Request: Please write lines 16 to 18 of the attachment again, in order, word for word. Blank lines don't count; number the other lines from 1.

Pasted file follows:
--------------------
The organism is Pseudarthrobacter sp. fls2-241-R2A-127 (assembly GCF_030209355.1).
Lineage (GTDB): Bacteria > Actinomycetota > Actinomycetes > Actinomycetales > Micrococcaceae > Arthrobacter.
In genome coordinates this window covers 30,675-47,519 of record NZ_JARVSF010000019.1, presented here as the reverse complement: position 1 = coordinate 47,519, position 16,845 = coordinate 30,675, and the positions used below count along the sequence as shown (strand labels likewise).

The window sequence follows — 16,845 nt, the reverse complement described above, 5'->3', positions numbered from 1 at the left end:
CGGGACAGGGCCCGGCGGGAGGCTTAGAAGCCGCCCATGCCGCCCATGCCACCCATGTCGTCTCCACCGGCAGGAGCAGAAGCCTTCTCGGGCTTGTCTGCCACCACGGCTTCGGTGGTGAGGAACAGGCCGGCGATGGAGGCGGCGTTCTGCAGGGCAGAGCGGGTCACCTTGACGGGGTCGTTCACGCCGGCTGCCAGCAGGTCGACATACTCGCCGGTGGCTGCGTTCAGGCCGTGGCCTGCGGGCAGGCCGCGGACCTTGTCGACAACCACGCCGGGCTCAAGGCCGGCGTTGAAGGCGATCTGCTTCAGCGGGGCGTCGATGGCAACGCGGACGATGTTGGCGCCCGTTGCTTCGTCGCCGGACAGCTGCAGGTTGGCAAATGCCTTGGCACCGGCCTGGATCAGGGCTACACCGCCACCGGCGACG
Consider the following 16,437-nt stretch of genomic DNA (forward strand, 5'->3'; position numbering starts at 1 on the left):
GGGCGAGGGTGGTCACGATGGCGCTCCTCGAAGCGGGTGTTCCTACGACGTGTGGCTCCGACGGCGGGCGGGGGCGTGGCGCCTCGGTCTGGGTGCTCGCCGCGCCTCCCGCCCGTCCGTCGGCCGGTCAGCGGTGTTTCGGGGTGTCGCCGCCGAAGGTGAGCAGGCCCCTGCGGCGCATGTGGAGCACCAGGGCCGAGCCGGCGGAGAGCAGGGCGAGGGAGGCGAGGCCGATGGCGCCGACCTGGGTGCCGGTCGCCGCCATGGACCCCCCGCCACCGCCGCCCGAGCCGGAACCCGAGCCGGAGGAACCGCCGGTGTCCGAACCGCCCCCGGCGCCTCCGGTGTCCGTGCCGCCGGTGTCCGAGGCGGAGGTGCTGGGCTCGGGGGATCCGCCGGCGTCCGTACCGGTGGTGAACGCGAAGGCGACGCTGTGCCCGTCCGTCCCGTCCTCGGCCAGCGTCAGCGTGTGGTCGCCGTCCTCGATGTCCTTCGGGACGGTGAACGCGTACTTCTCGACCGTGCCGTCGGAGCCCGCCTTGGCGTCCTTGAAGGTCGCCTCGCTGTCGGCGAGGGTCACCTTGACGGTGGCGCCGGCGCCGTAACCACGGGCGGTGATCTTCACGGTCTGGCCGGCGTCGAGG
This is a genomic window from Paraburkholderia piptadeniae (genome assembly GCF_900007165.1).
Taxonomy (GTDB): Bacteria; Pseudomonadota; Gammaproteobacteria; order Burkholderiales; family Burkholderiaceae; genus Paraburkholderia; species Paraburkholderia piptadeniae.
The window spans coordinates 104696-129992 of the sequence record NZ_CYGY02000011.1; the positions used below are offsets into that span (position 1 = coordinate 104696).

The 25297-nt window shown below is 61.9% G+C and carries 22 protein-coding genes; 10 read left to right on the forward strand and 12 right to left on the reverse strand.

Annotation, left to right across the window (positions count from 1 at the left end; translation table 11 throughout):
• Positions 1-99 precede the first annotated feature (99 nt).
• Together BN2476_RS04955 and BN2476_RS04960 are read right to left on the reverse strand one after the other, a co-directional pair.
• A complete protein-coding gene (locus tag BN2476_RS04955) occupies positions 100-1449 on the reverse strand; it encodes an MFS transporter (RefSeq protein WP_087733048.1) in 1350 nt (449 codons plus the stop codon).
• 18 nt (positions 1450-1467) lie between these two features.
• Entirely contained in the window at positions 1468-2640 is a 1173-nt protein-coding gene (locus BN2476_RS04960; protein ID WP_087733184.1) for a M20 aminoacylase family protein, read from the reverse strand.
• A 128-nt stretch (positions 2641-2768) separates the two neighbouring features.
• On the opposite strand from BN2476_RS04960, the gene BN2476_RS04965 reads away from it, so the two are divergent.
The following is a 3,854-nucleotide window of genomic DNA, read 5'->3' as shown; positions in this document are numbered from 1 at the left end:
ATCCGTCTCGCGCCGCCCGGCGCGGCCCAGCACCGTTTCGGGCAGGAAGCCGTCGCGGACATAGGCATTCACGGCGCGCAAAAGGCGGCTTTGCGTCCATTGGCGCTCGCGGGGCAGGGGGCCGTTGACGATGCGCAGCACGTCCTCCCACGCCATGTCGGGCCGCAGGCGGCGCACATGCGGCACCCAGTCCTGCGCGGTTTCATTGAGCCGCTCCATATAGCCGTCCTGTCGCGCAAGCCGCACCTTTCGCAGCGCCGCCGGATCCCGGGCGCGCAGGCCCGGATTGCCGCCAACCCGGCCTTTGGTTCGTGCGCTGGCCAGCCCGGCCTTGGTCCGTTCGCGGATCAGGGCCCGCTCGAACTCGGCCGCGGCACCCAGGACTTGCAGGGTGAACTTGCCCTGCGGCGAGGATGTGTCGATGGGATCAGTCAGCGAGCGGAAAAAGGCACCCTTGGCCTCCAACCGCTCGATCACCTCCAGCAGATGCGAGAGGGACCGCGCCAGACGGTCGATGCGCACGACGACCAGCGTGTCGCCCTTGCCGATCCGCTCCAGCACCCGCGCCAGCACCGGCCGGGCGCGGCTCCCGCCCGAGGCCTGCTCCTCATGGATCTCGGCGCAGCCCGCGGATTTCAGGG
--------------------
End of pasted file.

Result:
• 18 nt (positions 1450-1467) lie between these two features.
• Entirely contained in the window at positions 1468-2640 is a 1173-nt protein-coding gene (locus BN2476_RS04960; protein ID WP_087733184.1) for a M20 aminoacylase family protein, read from the reverse strand.
• A 128-nt stretch (positions 2641-2768) separates the two neighbouring features.